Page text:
Trends To Expect In The Healthcare Industry In 2022

Over time, every industry has to transform to a certain degree. They have to leave some practices, tools, and policies behind and adopt new ones to better serve their consumer base. The same stands true for the healthcare industry. Of late, the sector has been going through sweeping change. The frequency of embracing disrupting trends intensified even more in the aftermath of the coronavirus. To give you a better idea, we have put together a list of trends that are likely to dominate the healthcare industry in 2022.

  • Cybersecurity

Hackers have been targeting healthcare providers throughout 2021. But now, hackers have even gone beyond phishing attacks. They also stole sensitive information and sold it on the dark web. Ransomware attacks targeted healthcare facilities in the United States, particularly in recent months.

These attacks highlighted the importance of cybersecurity investment and secure data storage. As more work is done remotely nowadays, IT teams will have to communicate cybersecurity best practices to staff to avoid attacks and fix vulnerabilities. So it will not be surprising to see an increased investment in cybersecurity technology and talent by health systems in 2022.

  • The Workforce Safety

The healthcare industry offers great financial perks to the healthcare staff. Whether you have a terminal degree in nursing or a diploma in practical nursing, you are likely to get a good salary. However, currently, many aspiring healthcare workers are reluctant to join the industry due to a lack of safety in the face of COVID-19. It is expected that employee safety will become a top priority for healthcare providers in 2022.

  • Personalized Medical Care

Patients want digital interaction, but personalized care is what keeps them loyal. A survey highlighted that an “ideal” healthcare experience requires personal touches, regardless of whether the patient is receiving consultation online or in person. Patients feel it is essential that healthcare professionals listen to them, show empathy, and communicate clearly.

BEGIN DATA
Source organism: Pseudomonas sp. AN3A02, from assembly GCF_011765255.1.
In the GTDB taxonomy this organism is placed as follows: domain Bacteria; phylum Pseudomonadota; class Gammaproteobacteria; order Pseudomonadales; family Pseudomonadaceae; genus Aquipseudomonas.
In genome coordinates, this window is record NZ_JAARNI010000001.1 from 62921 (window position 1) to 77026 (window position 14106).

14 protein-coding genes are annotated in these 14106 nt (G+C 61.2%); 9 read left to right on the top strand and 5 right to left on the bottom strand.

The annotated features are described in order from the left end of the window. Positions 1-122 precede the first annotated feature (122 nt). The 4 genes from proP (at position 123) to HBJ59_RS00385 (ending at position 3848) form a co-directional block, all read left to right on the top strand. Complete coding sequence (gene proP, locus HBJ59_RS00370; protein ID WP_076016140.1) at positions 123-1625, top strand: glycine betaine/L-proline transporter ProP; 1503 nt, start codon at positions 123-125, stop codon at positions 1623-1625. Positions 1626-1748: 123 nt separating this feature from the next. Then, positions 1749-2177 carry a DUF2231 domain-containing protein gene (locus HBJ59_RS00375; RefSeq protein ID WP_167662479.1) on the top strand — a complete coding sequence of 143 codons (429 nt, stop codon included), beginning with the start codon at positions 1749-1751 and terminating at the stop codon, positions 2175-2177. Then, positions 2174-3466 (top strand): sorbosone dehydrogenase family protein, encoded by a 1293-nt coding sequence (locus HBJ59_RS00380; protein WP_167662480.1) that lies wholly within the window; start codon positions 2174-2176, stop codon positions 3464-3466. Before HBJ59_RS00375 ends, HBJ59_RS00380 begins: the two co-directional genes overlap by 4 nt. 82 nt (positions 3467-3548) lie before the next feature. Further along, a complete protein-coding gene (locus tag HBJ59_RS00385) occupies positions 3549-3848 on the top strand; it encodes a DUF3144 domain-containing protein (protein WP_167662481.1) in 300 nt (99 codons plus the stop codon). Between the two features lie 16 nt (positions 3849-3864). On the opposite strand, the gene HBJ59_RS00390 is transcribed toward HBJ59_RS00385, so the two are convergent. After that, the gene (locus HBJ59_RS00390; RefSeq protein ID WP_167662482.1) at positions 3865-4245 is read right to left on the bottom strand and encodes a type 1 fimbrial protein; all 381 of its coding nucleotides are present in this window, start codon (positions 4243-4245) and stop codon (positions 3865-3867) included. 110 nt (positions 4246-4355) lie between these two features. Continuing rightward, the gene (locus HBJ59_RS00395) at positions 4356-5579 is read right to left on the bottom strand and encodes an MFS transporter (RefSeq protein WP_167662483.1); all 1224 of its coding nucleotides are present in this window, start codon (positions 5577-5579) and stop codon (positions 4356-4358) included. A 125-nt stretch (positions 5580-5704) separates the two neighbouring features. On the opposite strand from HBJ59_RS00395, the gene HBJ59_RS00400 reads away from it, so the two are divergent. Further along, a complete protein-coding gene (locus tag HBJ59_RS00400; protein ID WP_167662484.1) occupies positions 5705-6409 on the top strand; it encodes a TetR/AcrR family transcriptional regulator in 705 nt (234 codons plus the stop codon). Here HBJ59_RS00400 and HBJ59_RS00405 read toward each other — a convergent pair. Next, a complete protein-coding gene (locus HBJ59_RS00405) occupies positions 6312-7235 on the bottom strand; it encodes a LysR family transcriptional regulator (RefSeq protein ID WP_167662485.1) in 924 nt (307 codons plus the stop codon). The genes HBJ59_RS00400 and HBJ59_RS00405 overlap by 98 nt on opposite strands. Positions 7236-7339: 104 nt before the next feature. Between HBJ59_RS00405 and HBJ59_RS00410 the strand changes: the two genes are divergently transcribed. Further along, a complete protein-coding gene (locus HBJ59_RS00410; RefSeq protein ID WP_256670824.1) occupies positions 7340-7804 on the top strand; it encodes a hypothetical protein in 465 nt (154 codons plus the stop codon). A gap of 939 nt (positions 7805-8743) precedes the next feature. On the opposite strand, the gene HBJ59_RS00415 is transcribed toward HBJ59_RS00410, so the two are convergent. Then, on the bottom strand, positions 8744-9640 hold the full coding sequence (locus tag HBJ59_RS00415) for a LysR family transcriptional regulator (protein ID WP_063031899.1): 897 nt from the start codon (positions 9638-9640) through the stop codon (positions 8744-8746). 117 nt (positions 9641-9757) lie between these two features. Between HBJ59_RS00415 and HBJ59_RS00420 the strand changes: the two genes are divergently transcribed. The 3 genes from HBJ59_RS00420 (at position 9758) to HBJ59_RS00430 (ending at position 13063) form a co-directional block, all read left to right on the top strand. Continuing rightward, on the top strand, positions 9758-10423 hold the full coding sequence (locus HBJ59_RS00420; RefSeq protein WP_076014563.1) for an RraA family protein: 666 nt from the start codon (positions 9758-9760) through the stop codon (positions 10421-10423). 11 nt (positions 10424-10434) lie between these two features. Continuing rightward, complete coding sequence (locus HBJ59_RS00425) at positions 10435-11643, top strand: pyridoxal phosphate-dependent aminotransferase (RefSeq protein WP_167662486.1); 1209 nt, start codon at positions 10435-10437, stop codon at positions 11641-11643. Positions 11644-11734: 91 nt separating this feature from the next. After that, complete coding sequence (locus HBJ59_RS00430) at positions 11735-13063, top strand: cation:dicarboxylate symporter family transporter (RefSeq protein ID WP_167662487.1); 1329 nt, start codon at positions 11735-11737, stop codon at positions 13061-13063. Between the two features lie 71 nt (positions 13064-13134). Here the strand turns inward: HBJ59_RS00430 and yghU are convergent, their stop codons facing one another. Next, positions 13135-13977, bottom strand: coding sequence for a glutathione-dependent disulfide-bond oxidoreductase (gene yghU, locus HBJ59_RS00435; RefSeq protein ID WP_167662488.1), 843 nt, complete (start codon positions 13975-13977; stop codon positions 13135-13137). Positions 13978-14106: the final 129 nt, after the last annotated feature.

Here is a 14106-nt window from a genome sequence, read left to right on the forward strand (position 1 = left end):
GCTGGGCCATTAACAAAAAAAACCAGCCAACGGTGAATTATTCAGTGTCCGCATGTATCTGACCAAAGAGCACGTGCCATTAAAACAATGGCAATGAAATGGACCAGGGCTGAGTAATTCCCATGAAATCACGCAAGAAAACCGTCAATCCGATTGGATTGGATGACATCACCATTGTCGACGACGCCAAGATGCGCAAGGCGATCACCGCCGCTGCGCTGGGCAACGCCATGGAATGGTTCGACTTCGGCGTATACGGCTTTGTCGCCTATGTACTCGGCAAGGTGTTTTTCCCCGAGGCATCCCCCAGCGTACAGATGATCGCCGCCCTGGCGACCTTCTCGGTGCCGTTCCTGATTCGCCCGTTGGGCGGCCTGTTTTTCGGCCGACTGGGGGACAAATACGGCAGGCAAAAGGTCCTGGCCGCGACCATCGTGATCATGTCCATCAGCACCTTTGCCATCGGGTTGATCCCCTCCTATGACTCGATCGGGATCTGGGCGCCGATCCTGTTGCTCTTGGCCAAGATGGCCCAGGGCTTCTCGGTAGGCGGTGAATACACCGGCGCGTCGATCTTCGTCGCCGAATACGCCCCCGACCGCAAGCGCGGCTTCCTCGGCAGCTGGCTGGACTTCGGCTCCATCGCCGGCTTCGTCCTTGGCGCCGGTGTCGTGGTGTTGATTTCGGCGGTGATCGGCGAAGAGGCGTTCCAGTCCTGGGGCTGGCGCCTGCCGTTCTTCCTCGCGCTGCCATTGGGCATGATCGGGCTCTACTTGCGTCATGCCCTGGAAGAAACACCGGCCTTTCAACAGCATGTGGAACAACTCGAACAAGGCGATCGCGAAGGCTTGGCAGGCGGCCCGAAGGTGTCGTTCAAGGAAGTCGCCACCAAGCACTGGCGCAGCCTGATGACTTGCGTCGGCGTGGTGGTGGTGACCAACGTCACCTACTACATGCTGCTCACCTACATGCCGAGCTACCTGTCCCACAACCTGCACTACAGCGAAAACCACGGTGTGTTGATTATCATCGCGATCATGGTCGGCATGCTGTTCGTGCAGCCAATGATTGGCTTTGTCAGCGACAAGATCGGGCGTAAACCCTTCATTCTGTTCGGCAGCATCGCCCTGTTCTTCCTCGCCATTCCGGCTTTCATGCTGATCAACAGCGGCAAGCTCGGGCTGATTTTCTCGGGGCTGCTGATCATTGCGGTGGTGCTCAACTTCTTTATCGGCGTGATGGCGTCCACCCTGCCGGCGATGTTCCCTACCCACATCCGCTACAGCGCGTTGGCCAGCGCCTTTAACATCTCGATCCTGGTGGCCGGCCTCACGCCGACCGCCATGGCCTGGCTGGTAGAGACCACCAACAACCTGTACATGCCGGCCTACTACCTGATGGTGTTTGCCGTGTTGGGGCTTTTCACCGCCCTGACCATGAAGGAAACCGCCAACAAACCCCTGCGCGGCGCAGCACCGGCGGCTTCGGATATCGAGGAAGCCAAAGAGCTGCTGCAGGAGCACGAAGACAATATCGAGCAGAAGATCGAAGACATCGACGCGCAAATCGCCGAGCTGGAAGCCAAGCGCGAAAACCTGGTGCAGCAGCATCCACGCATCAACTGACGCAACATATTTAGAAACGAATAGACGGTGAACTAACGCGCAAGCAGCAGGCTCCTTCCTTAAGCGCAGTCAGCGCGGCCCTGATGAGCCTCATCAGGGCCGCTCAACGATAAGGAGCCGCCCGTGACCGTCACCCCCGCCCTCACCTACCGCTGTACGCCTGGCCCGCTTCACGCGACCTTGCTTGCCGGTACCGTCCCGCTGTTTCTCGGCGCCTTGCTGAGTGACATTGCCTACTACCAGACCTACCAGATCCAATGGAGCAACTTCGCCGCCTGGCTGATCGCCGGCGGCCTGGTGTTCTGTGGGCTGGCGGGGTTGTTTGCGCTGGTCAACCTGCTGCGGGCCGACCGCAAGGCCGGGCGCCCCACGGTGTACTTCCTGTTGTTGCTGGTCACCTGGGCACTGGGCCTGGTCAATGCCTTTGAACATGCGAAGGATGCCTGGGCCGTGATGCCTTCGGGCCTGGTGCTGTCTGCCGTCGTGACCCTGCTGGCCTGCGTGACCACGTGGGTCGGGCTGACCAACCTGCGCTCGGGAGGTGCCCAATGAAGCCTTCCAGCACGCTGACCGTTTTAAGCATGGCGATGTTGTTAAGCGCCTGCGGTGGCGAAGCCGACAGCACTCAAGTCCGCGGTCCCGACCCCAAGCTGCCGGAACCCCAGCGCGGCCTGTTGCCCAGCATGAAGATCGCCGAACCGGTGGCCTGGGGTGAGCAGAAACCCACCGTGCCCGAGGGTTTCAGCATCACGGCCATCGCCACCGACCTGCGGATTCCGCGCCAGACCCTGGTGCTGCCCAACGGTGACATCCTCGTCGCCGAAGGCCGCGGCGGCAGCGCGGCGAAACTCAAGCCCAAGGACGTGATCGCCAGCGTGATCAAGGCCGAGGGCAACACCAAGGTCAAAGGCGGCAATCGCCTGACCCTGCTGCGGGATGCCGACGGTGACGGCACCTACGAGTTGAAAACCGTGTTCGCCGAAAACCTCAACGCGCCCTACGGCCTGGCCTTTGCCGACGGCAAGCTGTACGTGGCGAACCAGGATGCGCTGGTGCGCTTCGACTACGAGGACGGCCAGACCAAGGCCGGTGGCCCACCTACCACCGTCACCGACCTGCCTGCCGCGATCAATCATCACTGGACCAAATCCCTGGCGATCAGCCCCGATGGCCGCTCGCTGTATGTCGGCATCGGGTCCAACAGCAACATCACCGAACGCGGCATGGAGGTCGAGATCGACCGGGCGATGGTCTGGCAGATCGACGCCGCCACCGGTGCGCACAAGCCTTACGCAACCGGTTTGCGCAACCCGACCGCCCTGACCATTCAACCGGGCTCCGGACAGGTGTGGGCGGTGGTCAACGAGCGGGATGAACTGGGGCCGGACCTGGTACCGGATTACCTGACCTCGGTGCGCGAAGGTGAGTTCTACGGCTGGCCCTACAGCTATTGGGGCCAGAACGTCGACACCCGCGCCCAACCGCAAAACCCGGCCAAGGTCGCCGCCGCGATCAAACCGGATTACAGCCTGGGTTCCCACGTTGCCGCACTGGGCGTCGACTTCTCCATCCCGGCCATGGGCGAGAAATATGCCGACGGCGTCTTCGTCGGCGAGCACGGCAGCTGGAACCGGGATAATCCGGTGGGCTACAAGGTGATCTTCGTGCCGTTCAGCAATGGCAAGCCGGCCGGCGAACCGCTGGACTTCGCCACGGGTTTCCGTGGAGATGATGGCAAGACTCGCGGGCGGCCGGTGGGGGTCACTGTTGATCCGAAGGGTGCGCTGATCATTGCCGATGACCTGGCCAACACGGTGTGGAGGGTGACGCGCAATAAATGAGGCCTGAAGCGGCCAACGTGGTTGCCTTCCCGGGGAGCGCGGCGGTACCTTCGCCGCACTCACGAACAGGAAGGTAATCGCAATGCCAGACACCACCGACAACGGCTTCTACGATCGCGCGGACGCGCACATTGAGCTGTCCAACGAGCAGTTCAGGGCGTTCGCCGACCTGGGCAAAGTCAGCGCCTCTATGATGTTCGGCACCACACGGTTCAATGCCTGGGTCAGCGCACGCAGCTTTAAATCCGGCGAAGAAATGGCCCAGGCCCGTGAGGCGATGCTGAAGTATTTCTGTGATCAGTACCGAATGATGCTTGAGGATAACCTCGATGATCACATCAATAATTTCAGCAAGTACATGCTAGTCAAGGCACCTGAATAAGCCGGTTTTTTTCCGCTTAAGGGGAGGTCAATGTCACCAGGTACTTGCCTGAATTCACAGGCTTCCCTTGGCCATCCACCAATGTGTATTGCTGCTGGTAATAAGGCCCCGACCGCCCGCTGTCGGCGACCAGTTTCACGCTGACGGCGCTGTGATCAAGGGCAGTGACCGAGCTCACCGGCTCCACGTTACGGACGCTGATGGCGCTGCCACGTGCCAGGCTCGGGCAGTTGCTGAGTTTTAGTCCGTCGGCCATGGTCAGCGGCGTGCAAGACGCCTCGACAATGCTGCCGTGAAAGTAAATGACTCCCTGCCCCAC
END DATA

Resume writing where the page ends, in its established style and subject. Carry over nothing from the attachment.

• Internet of Medical Things (IoMT)

The Internet of Medical Things (IoMT) will help solve problems the healthcare industry has been facing for quite some time. Besides, it can also save a lot of money for the healthcare industry. A well-documented report states that IoMT devices could save roughly 300 billion dollars by empowering physicians to practice medicine more efficiently. Telemedicine, for example, saves money because it keeps all non-essential consultations off the hospitals. This minimizes both time and infrastructure costs.

IoMT devices have the greatest value for administering healthcare. They can come in handy to provide healthcare in remote areas where full-time hospitals are not a feasible option. That way, patients with limited mobility can have regular consultations at their homes. A portable point-of-care device can perform almost any routine test and share the results with a doctor remotely.

  • Predictive Analytics And Big Data

The healthcare industry can avoid disasters if medical professionals have better ways to predict the future. Health institutions can no longer rely on analyzing behavioral trends or medical claims in the past 30 days to build their forecasting systems. They need real-time insight. Considering all these factors, the most ground-breaking trend in healthcare technology is, hands down, the use of big data and predictive analysis.

Rapid digitization has made it possible to capture useful clinical data. The wearable technology is capable of recording continuous data at a low cost. Interoperable systems, along with new regulations, have enabled healthcare providers to use predictive analysis for the greater good. Recently, this technology was exploited to anticipate spikes in coronavirus positive cases. Big data was also used to develop vaccine strategies, which included identifying high-risk populations based on a range of factors. It is proven that healthcare cannot move away from big data. This is true for its business side as well. Analytics and business intelligence can provide benefits that make any investment worthwhile.

  • Focus On Behavioral Medicine

Many contemporary chronic conditions are the byproduct of behavior. In developed countries, obesity, smoking, inactivity, and substance abuse are major causes of death. Nearly half of all deaths in America are due to preventable causes. It is also estimated that as many as one-third of adults have a mental health disorder. So it should not come to you as any surprise why behavioral medicine is gaining attention.

According to the American Hospital Association (AHA), less than half of adults suffering from a mental disorder receive treatment. What is more, 70 percent of people with a mental health disorder have a physical condition. This is partly why the AHA has declared support to policy changes to improve access and quality of behavioral healthcare.

There is no denying that the healthcare industry was caught off-guard when coronavirus had hit the scene. Medical infrastructure was not prepared to cope up with such a daunting situation. However, apparently, healthcare providers have learned their lesson. They are leaving no stone unturned to fight the future problems along with dealing with the current challenges. The rapid adoption of the above-listed trends is a reflection of that.

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